Interestingly, during the printing process, we found that the printed plate model was thicker than the set value. The height cones of the printed crown-and bridge model were lower than the respective set values. This result may be ascribed to changes in laser intensity during the printing process. When the printer cures thinner layers (thin objects), the metal plate that carries the printed product reflects a greater proportion of the laser light. As the number of cured layers increases (thick object), the reflective effect of the metal plate on the laser decreases.

Although the process of designing and 3D printing dental products is well established and highly individualized, differences in printing parameters and materials used can interfere with the quality of the printed products [20]. In this study, we investigated the influence of photosensitive resin color (value) on the mechanical properties and accuracy of 3D-printed products. We aimed to improve our understanding of the effect of material color on the performance of printed products and provide a color reference for producing clinical dental restorations. However, value accounts for a minor part of the Munsell color system, and more studies must be conducted to explore the Munsell color system in the context of 3D printers. Layer thickness, build direction, angle, intensity, laser speed, curing process, and printing technique are all factors that affect the accuracy of printed models [21]. Aretxabaleta et al. [22] stated that the highest fidelity and accuracy can be achieved with the shortest production time when the printer layer thickness is set to 100 μm. Meanwhile, Alshamrani et al. [23] indicated that the 3D printing layer thickness of 100 μm led to higher flexural strength than those achieved with the layer thicknesses of 25 μm and 50 μm. These results illustrate the need for optimizing the printing parameters. For this reason, we will explore the settings of other parameters in the future.

During the preparation of the plate models, we added support to the 3D-printed samples to satisfy the thickness requirement. When we removed these supports, we attempted to ensure that the models were not stressed. However, some stress may have been induced in them, which would affect their mechanical properties. Another limitation of our study is the print angle. The construction angle of the 3D-printed models in this study was 0°. Osman et al. [24] achieved the best accuracy with the build angle of 135° in their study of the accuracy of 3D printing build orientation on the size of the restoration under DLP processing. Therefore, future studies may consider investigating the effect of value when evaluating the effect of different construction angles.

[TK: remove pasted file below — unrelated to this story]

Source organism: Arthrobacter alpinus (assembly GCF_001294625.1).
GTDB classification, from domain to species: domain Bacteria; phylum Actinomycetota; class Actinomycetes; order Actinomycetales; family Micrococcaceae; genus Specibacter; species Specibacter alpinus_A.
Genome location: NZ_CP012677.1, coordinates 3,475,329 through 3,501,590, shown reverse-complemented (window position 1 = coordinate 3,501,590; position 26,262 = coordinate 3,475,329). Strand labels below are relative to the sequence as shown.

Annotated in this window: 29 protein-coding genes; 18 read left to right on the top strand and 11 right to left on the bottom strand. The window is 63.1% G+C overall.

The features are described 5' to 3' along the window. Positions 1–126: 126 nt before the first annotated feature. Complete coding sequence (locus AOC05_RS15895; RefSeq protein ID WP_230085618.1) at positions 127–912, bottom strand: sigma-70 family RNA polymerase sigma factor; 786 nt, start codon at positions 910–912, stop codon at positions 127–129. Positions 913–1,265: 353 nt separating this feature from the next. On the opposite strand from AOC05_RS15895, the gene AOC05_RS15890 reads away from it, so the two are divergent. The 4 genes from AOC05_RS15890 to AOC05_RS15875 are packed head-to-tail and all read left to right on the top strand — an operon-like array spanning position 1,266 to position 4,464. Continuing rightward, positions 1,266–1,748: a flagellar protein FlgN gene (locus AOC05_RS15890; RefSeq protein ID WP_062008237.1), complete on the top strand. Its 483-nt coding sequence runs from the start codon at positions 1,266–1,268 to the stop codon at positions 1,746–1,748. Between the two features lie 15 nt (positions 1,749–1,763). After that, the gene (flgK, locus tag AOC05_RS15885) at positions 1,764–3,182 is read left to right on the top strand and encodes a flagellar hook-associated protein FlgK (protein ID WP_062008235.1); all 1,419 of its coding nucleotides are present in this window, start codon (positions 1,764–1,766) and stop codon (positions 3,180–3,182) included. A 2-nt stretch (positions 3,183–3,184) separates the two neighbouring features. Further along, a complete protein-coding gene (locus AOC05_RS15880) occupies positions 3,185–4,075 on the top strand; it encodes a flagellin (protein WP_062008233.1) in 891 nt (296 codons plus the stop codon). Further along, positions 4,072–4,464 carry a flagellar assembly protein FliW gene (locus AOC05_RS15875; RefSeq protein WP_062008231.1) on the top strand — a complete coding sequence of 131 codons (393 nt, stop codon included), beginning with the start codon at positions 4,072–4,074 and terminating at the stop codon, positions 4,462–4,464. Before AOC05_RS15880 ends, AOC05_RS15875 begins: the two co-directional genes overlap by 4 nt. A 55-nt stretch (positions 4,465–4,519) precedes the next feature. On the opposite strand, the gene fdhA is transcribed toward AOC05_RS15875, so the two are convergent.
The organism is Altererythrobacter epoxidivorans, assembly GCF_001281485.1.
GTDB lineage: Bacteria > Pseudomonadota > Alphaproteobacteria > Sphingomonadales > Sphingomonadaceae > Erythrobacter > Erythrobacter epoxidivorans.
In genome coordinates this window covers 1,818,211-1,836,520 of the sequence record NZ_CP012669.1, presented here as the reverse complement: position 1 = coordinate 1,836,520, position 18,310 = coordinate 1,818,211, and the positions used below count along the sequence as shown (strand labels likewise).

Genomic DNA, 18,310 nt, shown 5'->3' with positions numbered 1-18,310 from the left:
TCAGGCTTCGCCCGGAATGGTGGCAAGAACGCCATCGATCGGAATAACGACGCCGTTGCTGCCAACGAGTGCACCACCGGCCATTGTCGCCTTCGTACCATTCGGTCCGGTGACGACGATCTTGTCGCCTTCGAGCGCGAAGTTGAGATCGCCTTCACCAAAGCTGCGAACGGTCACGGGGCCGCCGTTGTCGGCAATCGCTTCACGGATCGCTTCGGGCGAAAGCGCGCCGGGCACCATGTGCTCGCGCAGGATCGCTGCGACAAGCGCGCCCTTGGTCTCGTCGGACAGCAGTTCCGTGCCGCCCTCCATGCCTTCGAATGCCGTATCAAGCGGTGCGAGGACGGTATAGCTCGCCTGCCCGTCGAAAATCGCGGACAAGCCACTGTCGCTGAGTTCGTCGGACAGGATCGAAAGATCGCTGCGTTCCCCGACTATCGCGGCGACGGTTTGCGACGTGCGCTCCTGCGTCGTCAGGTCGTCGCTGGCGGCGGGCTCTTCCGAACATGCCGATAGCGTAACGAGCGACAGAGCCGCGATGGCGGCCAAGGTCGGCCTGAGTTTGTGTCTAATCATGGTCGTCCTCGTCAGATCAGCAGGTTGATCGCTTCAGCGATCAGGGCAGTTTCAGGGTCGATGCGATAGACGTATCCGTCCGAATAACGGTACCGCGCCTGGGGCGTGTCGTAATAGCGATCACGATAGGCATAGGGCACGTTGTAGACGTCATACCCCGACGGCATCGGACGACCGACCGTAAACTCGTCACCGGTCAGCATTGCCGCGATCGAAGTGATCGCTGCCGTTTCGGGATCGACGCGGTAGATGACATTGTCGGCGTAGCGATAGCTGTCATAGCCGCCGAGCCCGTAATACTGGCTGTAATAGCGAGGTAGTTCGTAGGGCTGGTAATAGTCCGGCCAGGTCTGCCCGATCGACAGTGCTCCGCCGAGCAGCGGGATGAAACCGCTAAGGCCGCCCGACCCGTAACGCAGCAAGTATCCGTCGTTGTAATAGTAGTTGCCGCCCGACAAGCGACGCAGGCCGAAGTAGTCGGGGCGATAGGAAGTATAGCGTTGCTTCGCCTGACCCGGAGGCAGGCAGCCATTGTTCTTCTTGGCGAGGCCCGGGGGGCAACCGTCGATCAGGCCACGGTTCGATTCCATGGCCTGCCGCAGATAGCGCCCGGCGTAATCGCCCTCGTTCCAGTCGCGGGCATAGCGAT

5. Conclusion

Based on the results of this study, the following conclusions were drawn:(1)The value of a resin affects the mechanical properties and accuracy of the 3D-printed products.(2)It is better to secure flexural strength using a lower-value resin.(3)High-value resins have relatively low accuracy.

Data Availability

The data used to support the findings of this study are included in this article.

Conflicts of Interest

The authors declare that they have no financial or personal relationships with other people or organizations that can inappropriately influence our work.

Authors’ Contributions

Jianping Huang and Liming Yu were responsible for the conceptualization; Guihua Ye contributed to the methodology; Qing Lan conducted the validation; Wanxiang Ye and Qi Jia conducted the formal analysis; Kelun Li and Heng Bo Jiang were responsible for data curation; Jianping Huang, Wanxiang Ye, and Jiawen Kong wrote and prepared the original draft; Heng Bo Jiang, Jianping Huang, and Liming Yu wrote, reviewed, and edited the article. All authors have read and agreed to the published version of the manuscript.


This article was supported by the Natural Science Foundation of Guangdong Science and Technology Department (2019A1515110724); Guangdong Medical Science and Technology Fund (A2020151); Guangdong Traditional Chinese Medicine Bureau Fund (20222102); Science and Technology Fund of Dongguan (20211800906063); and “Clinical medicine plus” Science and Technology Collaboration Platform and Project of the Affiliated Hospital of Guangdong Medical University (CLP2021B012).